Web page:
Dig deep and ‘The Father’s Tale’ will reward
Michael O’Brien’s The Father’s Tale (Ignatius Press, ISBN 978-0-89870-815-8) has more strikes against it than Babe Ruth on a bad afternoon.
Here is a doorstop of a novel, weighing in at nearly three pounds, more than one thousand pages long. There are redundancies galore; there are clunky passages; there are coincidences, particularly one involving a Russian military operation, that stretch belief to a breaking point. The characters engage in philosophical and theological debates that will annoy the car chase and bang-bang readers. Often the dialogue is didactic and polemical. The main character, Alex Graham, hails from Canada — O’Brien himself is a Maple Leaf man — a country which, should they think of it at all, many Americans would describe as safe, comfortable and boring. Finally, Alex Graham is a believing Catholic, and much of the novel explores that faith, an exploration that will offend — and in some cases, enlighten — those who take their ideas of Catholicism from priestly scandals, the Spanish Inquisition and The DaVinci Code.
Yet here too some readers will find a different sort of strike, for buried within this novel are rich veins of gold.
First, there is the story itself. The Father’s Tale is a novel of redemption, in which Alex Graham, a widower and bookseller, sets out to find one of his sons, Andrew, who has gotten involved with a New Age sect with political dimensions and who has since disappeared. Alex’s travels in pursuit of his missing son take him first to Oxford, where Andrew has enrolled as a student, and then to the Continent, where it becomes apparent that Andrew’s mentors are deliberately keeping him from making contact with Andrew.
Alex then follows Andrew and his handlers into Russia and farther into Siberia, where he finally loses the trail. Here, after being robbed and beaten nearly to death, he comes under the care of Irina Filipina, a physician living in Ozero Baikal, a tiny village on Lake Baikal. As he recovers from his wounds, Alex falls in love with Irina and her two sons — her husband has died as a result of radiation while assisting the injured at Chernobyl — and begins, too, his journey in what he describes as the “radical insecurity” of the world. Eventually, he is mistake for a spy, arrested, tortured, and by a sort of miraculous rescue, becomes a prisoner of the Chinese. To say more would be to give up too much of the plot.
Readers dissatisfied with today’s religious fiction — nearly all of it, frankly, is dross — and with novels in which the characters are two dimensional will also find gold here. Here O’Brien allows his characters to carry on discussions about God, morality, political and social systems, and life in the way many people do but which seldom seem to find their way into fiction. We watch, for example, how Alex struggles to maintain his religious beliefs in the face of tremendous odds and temptations. O’Brien makes Alex ultimately a good man, yes, but he also allows Alex again and again to be fully human: prone to mistakes, attracted by women, frightened, imperfect. Irina is a non-believer, yet she undergoes no miraculous change as she would in the hands of certain religious novelists. She gives us insight by her words and deeds into the many people of this world who have a strong sense of right and duty, who can love fiercely, who fight their dragons without the help of a supreme being.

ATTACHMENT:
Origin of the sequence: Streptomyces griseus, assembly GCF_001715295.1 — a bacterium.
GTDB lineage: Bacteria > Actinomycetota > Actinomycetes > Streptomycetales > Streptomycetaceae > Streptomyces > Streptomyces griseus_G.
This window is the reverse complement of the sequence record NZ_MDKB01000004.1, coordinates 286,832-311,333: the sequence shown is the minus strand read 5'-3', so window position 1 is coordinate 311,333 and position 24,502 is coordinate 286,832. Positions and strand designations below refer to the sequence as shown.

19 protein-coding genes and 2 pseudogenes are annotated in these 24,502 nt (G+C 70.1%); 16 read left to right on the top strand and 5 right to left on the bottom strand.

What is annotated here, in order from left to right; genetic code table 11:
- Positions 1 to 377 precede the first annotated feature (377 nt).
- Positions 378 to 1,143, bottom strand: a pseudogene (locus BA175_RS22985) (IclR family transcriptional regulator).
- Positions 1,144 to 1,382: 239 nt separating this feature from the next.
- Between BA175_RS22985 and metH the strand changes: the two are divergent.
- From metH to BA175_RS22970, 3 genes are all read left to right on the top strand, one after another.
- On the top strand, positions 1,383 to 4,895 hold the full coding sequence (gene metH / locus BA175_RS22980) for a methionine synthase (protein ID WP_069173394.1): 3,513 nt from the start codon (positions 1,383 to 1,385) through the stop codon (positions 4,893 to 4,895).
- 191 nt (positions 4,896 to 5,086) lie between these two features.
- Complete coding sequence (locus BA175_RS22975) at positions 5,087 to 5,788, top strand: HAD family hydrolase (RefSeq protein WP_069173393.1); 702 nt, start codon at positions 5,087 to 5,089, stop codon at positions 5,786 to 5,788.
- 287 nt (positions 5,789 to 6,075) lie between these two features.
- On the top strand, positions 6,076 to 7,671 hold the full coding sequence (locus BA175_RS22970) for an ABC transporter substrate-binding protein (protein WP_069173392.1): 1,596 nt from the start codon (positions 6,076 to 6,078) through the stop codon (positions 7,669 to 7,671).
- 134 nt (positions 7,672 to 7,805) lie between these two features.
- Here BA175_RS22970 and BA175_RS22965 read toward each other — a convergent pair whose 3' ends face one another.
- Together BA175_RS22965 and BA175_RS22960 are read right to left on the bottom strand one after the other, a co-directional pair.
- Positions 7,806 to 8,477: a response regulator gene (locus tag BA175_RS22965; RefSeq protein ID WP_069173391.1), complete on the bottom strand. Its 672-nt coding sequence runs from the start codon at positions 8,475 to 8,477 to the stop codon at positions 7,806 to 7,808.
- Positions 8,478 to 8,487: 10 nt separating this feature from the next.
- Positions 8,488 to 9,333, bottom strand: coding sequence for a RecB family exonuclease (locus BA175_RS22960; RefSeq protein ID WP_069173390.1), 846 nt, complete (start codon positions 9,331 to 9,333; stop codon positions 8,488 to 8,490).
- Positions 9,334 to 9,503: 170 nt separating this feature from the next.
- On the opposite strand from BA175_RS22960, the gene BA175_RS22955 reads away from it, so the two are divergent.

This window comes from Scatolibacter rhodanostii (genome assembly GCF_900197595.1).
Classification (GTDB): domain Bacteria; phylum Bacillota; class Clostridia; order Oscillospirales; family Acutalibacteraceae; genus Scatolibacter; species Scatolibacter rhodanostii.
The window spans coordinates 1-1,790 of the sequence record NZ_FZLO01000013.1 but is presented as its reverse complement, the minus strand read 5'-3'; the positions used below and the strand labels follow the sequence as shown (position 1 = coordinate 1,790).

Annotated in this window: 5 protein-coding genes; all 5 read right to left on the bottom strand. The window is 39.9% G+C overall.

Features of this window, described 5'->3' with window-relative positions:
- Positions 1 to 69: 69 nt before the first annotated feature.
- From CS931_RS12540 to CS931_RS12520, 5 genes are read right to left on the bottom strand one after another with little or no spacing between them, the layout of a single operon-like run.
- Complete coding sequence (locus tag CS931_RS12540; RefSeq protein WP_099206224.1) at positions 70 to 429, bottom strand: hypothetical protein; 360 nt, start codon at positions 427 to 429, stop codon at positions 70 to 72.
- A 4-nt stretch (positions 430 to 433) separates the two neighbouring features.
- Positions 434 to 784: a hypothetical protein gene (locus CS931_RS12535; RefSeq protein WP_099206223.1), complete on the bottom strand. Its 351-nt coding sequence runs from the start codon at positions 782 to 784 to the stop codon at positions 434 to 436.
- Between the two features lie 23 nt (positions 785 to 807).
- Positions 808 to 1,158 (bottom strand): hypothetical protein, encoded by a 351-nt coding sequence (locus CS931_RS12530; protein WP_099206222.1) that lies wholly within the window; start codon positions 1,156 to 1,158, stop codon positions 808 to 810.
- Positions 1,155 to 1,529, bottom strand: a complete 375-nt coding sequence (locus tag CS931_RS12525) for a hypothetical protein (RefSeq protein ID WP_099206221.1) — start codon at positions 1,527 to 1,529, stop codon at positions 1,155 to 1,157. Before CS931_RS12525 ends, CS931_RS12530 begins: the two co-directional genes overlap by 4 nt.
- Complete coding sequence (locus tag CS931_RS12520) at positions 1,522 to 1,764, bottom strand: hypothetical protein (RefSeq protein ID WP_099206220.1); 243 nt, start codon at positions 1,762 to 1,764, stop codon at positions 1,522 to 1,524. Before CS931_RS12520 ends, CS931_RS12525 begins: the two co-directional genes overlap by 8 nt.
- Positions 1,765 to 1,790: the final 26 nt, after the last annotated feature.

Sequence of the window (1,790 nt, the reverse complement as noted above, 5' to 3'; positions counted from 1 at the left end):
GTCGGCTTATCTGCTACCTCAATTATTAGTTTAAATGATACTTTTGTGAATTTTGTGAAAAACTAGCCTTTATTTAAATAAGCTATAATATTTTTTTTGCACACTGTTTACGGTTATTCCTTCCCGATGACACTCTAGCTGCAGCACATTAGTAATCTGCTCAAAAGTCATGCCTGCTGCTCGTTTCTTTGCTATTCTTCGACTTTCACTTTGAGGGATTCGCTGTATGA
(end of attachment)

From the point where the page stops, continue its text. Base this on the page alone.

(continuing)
In his account of life in Russia, both now and under Stalin, O’Brien has also created a story that should change how many of us with only a cursory knowledge of this vast country’s history view its people today. Through his descriptions of the labor camps that once existed in Siberia, his accounts of the underground movement that fought so hard to keep alive truth in the face of Soviet lies, and his creation of characters who seem to bear the imprint of their great hardship, O’Brien leads readers to take a more imaginative view of the Russian people than may be gleaned from a political report on television or the Internet. We learn of the horrors that befell the Russian people — the atrocities committed in the name of social good, the attempts to reprogram human behavior, the lies refitted as truth, the attacks on human impulses toward good and beauty — and we can mourn, as Alex does, for the lost and dead Russian souls of the last ninety years.
Finally, The Father’s Tale is a meditation on the meaning of fatherhood, on the obligations of fathers, on their triumphs and failures, on their success and their failure in regard to their children. Alex pursues his son, but in the chase, he discovers the mystery of his own father, he finds out more than he ever thought possible about his love for his own sons; he confronts by force of circumstance his own paternal flaws. Near the end of the novel, Alex tells one of his sons:
“We all make mistakes, and we leave marks and gaps in our children’s lives. But we do love them — imperfect love, as all human love is. Then, when children become adults and have their own families, they begin to understand. They in their turn learn the need for forgiveness. In prison I learned to forgive my own father, and I saw that he needed to forgive his father….”
Its length alone will deter many potential readers from The Father’s Tale. Some who begin the book will toss it aside, disgruntled by its literary flaws or its discourses on faith and ideas. A few will finish The Father‘s Tale. These are the fortunate ones. By dint of their labor, they will carry away the gold that lies at the heart of this passionate tale.